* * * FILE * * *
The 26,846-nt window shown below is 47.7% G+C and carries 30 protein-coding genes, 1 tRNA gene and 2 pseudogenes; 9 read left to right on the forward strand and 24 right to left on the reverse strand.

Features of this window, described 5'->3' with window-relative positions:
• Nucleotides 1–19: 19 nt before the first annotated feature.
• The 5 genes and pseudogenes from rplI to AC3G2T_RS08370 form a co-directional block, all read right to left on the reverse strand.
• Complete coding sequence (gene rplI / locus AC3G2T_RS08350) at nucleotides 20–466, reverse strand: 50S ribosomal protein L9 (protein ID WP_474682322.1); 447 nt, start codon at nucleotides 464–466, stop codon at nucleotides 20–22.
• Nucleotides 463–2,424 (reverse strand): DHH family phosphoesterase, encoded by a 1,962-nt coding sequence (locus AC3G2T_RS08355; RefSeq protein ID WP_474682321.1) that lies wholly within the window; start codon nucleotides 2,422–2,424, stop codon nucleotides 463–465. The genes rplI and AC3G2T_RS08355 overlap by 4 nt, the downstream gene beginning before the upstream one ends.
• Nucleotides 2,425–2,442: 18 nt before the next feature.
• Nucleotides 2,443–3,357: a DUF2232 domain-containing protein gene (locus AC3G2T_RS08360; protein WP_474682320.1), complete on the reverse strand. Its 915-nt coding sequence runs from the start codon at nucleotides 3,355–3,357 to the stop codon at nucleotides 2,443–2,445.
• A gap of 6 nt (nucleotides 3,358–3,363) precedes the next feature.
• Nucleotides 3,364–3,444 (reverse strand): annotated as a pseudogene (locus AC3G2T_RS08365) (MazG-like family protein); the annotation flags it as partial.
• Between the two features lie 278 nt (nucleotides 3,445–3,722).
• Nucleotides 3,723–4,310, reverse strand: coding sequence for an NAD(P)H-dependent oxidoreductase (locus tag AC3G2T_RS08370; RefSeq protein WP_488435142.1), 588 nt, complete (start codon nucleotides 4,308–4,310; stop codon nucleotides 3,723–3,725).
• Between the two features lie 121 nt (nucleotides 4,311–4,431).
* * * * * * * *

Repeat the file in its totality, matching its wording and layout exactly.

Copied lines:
The 26,846-nt window shown below is 47.7% G+C and carries 30 protein-coding genes, 1 tRNA gene and 2 pseudogenes; 9 read left to right on the forward strand and 24 right to left on the reverse strand.

Features of this window, described 5'->3' with window-relative positions:
• Nucleotides 1–19: 19 nt before the first annotated feature.
• The 5 genes and pseudogenes from rplI to AC3G2T_RS08370 form a co-directional block, all read right to left on the reverse strand.
• Complete coding sequence (gene rplI / locus AC3G2T_RS08350) at nucleotides 20–466, reverse strand: 50S ribosomal protein L9 (protein ID WP_474682322.1); 447 nt, start codon at nucleotides 464–466, stop codon at nucleotides 20–22.
• Nucleotides 463–2,424 (reverse strand): DHH family phosphoesterase, encoded by a 1,962-nt coding sequence (locus AC3G2T_RS08355; RefSeq protein ID WP_474682321.1) that lies wholly within the window; start codon nucleotides 2,422–2,424, stop codon nucleotides 463–465. The genes rplI and AC3G2T_RS08355 overlap by 4 nt, the downstream gene beginning before the upstream one ends.
• Nucleotides 2,425–2,442: 18 nt before the next feature.
• Nucleotides 2,443–3,357: a DUF2232 domain-containing protein gene (locus AC3G2T_RS08360; protein WP_474682320.1), complete on the reverse strand. Its 915-nt coding sequence runs from the start codon at nucleotides 3,355–3,357 to the stop codon at nucleotides 2,443–2,445.
• A gap of 6 nt (nucleotides 3,358–3,363) precedes the next feature.
• Nucleotides 3,364–3,444 (reverse strand): annotated as a pseudogene (locus AC3G2T_RS08365) (MazG-like family protein); the annotation flags it as partial.
• Between the two features lie 278 nt (nucleotides 3,445–3,722).
• Nucleotides 3,723–4,310, reverse strand: coding sequence for an NAD(P)H-dependent oxidoreductase (locus tag AC3G2T_RS08370; RefSeq protein WP_488435142.1), 588 nt, complete (start codon nucleotides 4,308–4,310; stop codon nucleotides 3,723–3,725).
• Between the two features lie 121 nt (nucleotides 4,311–4,431).